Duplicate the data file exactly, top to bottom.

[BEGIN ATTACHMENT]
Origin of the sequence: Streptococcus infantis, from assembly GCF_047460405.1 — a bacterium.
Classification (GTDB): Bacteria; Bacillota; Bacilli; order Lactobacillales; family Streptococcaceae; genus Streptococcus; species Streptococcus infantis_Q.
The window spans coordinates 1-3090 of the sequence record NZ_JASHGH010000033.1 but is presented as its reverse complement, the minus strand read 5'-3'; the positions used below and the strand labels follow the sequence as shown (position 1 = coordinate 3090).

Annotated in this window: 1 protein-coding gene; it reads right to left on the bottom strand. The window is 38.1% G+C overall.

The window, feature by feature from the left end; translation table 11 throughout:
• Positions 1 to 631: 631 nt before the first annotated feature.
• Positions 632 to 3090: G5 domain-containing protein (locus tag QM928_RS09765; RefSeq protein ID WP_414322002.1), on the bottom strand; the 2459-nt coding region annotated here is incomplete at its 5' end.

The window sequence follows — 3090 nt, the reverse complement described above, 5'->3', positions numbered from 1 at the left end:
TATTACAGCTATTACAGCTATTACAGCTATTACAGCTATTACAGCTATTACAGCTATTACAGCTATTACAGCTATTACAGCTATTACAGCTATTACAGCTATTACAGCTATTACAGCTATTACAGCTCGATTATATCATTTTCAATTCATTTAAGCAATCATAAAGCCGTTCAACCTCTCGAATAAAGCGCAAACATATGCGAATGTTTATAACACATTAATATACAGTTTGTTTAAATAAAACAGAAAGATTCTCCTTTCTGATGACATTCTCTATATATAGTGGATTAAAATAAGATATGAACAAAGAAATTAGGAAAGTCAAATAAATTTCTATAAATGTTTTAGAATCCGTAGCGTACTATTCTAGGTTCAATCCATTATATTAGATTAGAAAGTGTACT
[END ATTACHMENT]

Origin of the sequence: Streptococcus infantis, from assembly GCF_047460405.1 — a bacterium.
Classification (GTDB): Bacteria; Bacillota; Bacilli; order Lactobacillales; family Streptococcaceae; genus Streptococcus; species Streptococcus infantis_Q.
The window spans coordinates 1-3090 of the sequence record NZ_JASHGH010000033.1 but is presented as its reverse complement, the minus strand read 5'-3'; the positions used below and the strand labels follow the sequence as shown (position 1 = coordinate 3090).

Annotated in this window: 1 protein-coding gene; it reads right to left on the bottom strand. The window is 38.1% G+C overall.

The window, feature by feature from the left end; translation table 11 throughout:
• Positions 1 to 631: 631 nt before the first annotated feature.
• Positions 632 to 3090: G5 domain-containing protein (locus tag QM928_RS09765; RefSeq protein ID WP_414322002.1), on the bottom strand; the 2459-nt coding region annotated here is incomplete at its 5' end.

The window sequence follows — 3090 nt, the reverse complement described above, 5'->3', positions numbered from 1 at the left end:
TATTACAGCTATTACAGCTATTACAGCTATTACAGCTATTACAGCTATTACAGCTATTACAGCTATTACAGCTATTACAGCTATTACAGCTATTACAGCTATTACAGCTATTACAGCTATTACAGCTCGATTATATCATTTTCAATTCATTTAAGCAATCATAAAGCCGTTCAACCTCTCGAATAAAGCGCAAACATATGCGAATGTTTATAACACATTAATATACAGTTTGTTTAAATAAAACAGAAAGATTCTCCTTTCTGATGACATTCTCTATATATAGTGGATTAAAATAAGATATGAACAAAGAAATTAGGAAAGTCAAATAAATTTCTATAAATGTTTTAGAATCCGTAGCGTACTATTCTAGGTTCAATCCATTATATTAGATTAGAAAGTGTACT